I play cello, both acoustic (or ‘wooden’ as it was once termed) and electric. I write and perform instrumental music. Sometimes I am labelled neo-classical, other times post-rock or dark ambient – once it was ‘post-genre’. I use Boss technology to write and perform, specifically the RC300 loop station and GT100 effects board.
I employ both traditional and extended techniques when I perform and write, and I can generate a wide range of sounds and effects from using these non-standard techniques when playing my cello – simple examples are bowing behind the left hand, hitting the tail piece, general percussive techniques, etc. These techniques are unbelievable on an acoustic cello, so once you add a bit of reverb and overdrive or something into the mix you can get some otherworldly sounds when on an electric cello.
I also play piano, though never in public unless it’s a roll out the barrel kind of night, or carol singing… However, the ability to play piano is critical for me in my work – I’ll often use it to test out harmonic ideas swiftly before I have begun writing with the loops in mind.
You have always been incredibly busy, constantly creating and performing over the past few years. Back in November, you supported American band Caspian on their European tour, and I think this was quite a special experience indeed, both personally and musically. If you had to pick two or three stand out moments on this tour, what would they be?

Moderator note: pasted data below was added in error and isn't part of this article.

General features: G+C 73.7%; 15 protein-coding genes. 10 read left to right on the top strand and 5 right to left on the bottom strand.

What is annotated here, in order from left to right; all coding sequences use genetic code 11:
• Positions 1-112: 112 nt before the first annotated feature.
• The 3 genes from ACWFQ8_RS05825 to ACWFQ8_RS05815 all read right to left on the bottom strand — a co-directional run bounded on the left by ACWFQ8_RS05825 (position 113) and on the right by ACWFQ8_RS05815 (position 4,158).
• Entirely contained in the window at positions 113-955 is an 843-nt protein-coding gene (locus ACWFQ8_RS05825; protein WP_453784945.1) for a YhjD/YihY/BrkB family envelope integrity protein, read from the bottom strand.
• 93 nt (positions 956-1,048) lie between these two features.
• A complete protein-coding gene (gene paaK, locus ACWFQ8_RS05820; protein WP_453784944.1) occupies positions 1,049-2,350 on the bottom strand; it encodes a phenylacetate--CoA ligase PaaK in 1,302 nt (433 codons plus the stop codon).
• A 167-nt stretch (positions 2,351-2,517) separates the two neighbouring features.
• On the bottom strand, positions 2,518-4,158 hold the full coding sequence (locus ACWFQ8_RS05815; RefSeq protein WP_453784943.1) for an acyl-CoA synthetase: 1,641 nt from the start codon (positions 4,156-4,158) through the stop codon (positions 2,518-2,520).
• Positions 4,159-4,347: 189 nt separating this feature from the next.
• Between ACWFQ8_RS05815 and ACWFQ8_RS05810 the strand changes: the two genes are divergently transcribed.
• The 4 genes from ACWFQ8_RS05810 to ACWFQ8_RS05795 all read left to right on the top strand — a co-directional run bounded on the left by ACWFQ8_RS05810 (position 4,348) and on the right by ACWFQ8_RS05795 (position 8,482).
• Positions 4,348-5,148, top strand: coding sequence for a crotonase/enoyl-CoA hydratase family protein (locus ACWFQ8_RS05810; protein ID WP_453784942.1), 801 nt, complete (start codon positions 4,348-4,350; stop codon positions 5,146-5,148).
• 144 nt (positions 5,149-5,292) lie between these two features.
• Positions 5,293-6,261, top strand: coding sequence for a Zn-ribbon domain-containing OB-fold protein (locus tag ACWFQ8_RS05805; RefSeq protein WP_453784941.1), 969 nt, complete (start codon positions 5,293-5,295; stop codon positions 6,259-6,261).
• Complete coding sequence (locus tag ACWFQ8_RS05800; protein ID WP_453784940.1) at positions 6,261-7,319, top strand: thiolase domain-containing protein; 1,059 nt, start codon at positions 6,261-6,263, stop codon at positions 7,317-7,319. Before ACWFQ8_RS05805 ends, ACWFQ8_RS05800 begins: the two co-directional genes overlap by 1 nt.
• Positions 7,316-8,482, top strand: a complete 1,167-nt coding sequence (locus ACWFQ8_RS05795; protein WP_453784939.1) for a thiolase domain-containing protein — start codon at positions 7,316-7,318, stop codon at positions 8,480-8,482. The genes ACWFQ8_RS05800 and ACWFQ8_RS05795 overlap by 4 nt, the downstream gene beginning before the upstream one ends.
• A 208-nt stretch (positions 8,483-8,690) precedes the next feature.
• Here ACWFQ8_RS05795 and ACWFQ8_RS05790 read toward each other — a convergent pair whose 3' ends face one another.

Yeah, I had a blast! The Paris Divan du Monde concert will always remain in my mind, especially because of the events the following week. Paris was a beautiful, attentive and loving crowd. They made a magic concert for me. Caspian are very generous in their support of other musicians and did a lot to promote me as it were, for which I’m truly thankful. It goes a long way in this industry.
I think my highlight moments would be the concerts when Phil played South West Night with me, and the end of each concert, when Joe and Jani absolutely shredded Adder Stone with me! It was insane. I miss these boys! It was a great tour.
I also greatly enjoyed playing some unaccompanied Bach during one of my sets when there was a technical meltdown, whilst the sound man sorted it all out. The audience loved it! I am lucky to be able to change direction if necessary in these situations and still keep a ‘gig’ going, even if it’s not quite what was advertised on the poster! I’ll often play Bach as an encore actually, it’s a mark of respect really to where this all began for me. Aside from the beauty, precision and grace of the music, solo Bach is the ultimate in implied harmony, which is the basis in my opinion for looping.
You have just come back from an Australian tour. I think this is something you do every year around February, and you already have plans for next year’s tour! You seem to have a special relationship with the country. Could you tell us a bit more about it?
Perseverance! I love Australia and I keep returning, and the concerts (I am blessed to say) get bigger and more ‘successful’ in industry terms each year. Needless to say, I had a year off when I had my daughter Eila, but yes, I return each year at roughly the same time. I have great and true friends there, friends who have become family, and a real support network that I cherish. It’s a special time for me to exist just as a musician, nothing else at all in practical terms, for two or three weeks, and I find that undiluted state to be very inspirational.